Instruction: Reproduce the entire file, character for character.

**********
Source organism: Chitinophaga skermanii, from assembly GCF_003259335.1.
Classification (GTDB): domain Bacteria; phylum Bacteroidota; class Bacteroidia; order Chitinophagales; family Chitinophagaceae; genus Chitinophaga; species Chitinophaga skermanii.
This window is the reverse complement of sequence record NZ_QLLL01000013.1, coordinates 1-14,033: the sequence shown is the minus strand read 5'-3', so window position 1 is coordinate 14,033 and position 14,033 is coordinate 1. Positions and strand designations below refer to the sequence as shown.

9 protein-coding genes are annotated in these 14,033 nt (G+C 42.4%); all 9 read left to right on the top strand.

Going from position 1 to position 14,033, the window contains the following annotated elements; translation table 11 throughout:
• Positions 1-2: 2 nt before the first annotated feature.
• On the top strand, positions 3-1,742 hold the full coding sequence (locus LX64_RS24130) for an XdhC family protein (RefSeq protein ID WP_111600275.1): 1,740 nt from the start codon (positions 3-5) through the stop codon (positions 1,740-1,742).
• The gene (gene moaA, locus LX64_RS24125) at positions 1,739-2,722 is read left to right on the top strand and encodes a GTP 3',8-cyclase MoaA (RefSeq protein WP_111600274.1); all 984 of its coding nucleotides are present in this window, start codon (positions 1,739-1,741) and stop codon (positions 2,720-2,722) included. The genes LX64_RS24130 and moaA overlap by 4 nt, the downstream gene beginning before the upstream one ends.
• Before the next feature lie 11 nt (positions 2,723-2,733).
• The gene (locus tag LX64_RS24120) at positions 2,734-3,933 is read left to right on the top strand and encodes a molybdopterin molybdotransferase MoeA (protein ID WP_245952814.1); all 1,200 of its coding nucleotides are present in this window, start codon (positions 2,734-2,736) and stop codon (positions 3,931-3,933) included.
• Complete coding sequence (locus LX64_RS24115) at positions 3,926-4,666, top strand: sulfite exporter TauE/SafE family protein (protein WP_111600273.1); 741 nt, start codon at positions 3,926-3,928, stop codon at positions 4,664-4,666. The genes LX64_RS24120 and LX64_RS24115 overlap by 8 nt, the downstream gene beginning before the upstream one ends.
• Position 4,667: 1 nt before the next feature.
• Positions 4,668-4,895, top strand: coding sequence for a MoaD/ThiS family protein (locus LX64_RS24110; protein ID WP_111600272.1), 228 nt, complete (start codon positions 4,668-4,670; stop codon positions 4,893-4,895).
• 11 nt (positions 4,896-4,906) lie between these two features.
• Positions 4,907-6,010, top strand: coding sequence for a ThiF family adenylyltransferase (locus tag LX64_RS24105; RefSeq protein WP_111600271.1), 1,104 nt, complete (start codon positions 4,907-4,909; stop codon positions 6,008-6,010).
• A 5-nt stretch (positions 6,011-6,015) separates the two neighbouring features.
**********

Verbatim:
Source organism: Chitinophaga skermanii, from assembly GCF_003259335.1.
Classification (GTDB): domain Bacteria; phylum Bacteroidota; class Bacteroidia; order Chitinophagales; family Chitinophagaceae; genus Chitinophaga; species Chitinophaga skermanii.
This window is the reverse complement of sequence record NZ_QLLL01000013.1, coordinates 1-14,033: the sequence shown is the minus strand read 5'-3', so window position 1 is coordinate 14,033 and position 14,033 is coordinate 1. Positions and strand designations below refer to the sequence as shown.

9 protein-coding genes are annotated in these 14,033 nt (G+C 42.4%); all 9 read left to right on the top strand.

Going from position 1 to position 14,033, the window contains the following annotated elements; translation table 11 throughout:
• Positions 1-2: 2 nt before the first annotated feature.
• On the top strand, positions 3-1,742 hold the full coding sequence (locus LX64_RS24130) for an XdhC family protein (RefSeq protein ID WP_111600275.1): 1,740 nt from the start codon (positions 3-5) through the stop codon (positions 1,740-1,742).
• The gene (gene moaA, locus LX64_RS24125) at positions 1,739-2,722 is read left to right on the top strand and encodes a GTP 3',8-cyclase MoaA (RefSeq protein WP_111600274.1); all 984 of its coding nucleotides are present in this window, start codon (positions 1,739-1,741) and stop codon (positions 2,720-2,722) included. The genes LX64_RS24130 and moaA overlap by 4 nt, the downstream gene beginning before the upstream one ends.
• Before the next feature lie 11 nt (positions 2,723-2,733).
• The gene (locus tag LX64_RS24120) at positions 2,734-3,933 is read left to right on the top strand and encodes a molybdopterin molybdotransferase MoeA (protein ID WP_245952814.1); all 1,200 of its coding nucleotides are present in this window, start codon (positions 2,734-2,736) and stop codon (positions 3,931-3,933) included.
• Complete coding sequence (locus LX64_RS24115) at positions 3,926-4,666, top strand: sulfite exporter TauE/SafE family protein (protein WP_111600273.1); 741 nt, start codon at positions 3,926-3,928, stop codon at positions 4,664-4,666. The genes LX64_RS24120 and LX64_RS24115 overlap by 8 nt, the downstream gene beginning before the upstream one ends.
• Position 4,667: 1 nt before the next feature.
• Positions 4,668-4,895, top strand: coding sequence for a MoaD/ThiS family protein (locus LX64_RS24110; protein ID WP_111600272.1), 228 nt, complete (start codon positions 4,668-4,670; stop codon positions 4,893-4,895).
• 11 nt (positions 4,896-4,906) lie between these two features.
• Positions 4,907-6,010, top strand: coding sequence for a ThiF family adenylyltransferase (locus tag LX64_RS24105; RefSeq protein WP_111600271.1), 1,104 nt, complete (start codon positions 4,907-4,909; stop codon positions 6,008-6,010).
• A 5-nt stretch (positions 6,011-6,015) separates the two neighbouring features.